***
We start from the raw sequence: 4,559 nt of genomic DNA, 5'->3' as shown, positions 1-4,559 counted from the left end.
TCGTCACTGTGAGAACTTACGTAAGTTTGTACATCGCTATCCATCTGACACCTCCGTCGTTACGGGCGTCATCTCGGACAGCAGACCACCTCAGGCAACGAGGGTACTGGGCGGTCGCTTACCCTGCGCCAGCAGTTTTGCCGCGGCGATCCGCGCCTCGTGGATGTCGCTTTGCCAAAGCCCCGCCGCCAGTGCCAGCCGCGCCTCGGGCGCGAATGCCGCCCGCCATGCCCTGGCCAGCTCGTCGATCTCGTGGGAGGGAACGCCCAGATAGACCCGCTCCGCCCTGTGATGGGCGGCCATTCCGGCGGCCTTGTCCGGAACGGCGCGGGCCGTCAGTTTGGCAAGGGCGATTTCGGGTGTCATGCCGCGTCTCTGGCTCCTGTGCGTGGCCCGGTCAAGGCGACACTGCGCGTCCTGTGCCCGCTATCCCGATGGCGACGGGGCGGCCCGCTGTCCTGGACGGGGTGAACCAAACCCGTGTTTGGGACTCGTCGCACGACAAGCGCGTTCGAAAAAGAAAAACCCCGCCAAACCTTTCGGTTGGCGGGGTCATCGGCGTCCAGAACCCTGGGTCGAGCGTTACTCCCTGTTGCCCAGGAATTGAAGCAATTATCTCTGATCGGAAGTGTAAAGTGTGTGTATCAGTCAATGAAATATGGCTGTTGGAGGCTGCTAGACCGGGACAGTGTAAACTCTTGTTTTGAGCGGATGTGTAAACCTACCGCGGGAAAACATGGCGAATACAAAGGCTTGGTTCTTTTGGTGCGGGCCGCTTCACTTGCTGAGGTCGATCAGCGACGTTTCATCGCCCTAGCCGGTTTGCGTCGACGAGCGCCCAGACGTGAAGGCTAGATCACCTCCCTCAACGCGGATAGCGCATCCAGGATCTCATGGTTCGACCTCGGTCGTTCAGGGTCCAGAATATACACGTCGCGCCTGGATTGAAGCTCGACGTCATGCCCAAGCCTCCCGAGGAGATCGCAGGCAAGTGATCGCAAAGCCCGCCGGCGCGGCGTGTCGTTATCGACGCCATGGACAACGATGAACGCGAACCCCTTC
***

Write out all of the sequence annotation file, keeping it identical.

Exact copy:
We start from the raw sequence: 4,559 nt of genomic DNA, 5'->3' as shown, positions 1-4,559 counted from the left end.
TCGTCACTGTGAGAACTTACGTAAGTTTGTACATCGCTATCCATCTGACACCTCCGTCGTTACGGGCGTCATCTCGGACAGCAGACCACCTCAGGCAACGAGGGTACTGGGCGGTCGCTTACCCTGCGCCAGCAGTTTTGCCGCGGCGATCCGCGCCTCGTGGATGTCGCTTTGCCAAAGCCCCGCCGCCAGTGCCAGCCGCGCCTCGGGCGCGAATGCCGCCCGCCATGCCCTGGCCAGCTCGTCGATCTCGTGGGAGGGAACGCCCAGATAGACCCGCTCCGCCCTGTGATGGGCGGCCATTCCGGCGGCCTTGTCCGGAACGGCGCGGGCCGTCAGTTTGGCAAGGGCGATTTCGGGTGTCATGCCGCGTCTCTGGCTCCTGTGCGTGGCCCGGTCAAGGCGACACTGCGCGTCCTGTGCCCGCTATCCCGATGGCGACGGGGCGGCCCGCTGTCCTGGACGGGGTGAACCAAACCCGTGTTTGGGACTCGTCGCACGACAAGCGCGTTCGAAAAAGAAAAACCCCGCCAAACCTTTCGGTTGGCGGGGTCATCGGCGTCCAGAACCCTGGGTCGAGCGTTACTCCCTGTTGCCCAGGAATTGAAGCAATTATCTCTGATCGGAAGTGTAAAGTGTGTGTATCAGTCAATGAAATATGGCTGTTGGAGGCTGCTAGACCGGGACAGTGTAAACTCTTGTTTTGAGCGGATGTGTAAACCTACCGCGGGAAAACATGGCGAATACAAAGGCTTGGTTCTTTTGGTGCGGGCCGCTTCACTTGCTGAGGTCGATCAGCGACGTTTCATCGCCCTAGCCGGTTTGCGTCGACGAGCGCCCAGACGTGAAGGCTAGATCACCTCCCTCAACGCGGATAGCGCATCCAGGATCTCATGGTTCGACCTCGGTCGTTCAGGGTCCAGAATATACACGTCGCGCCTGGATTGAAGCTCGACGTCATGCCCAAGCCTCCCGAGGAGATCGCAGGCAAGTGATCGCAAAGCCCGCCGGCGCGGCGTGTCGTTATCGACGCCATGGACAACGATGAACGCGAACCCCTTC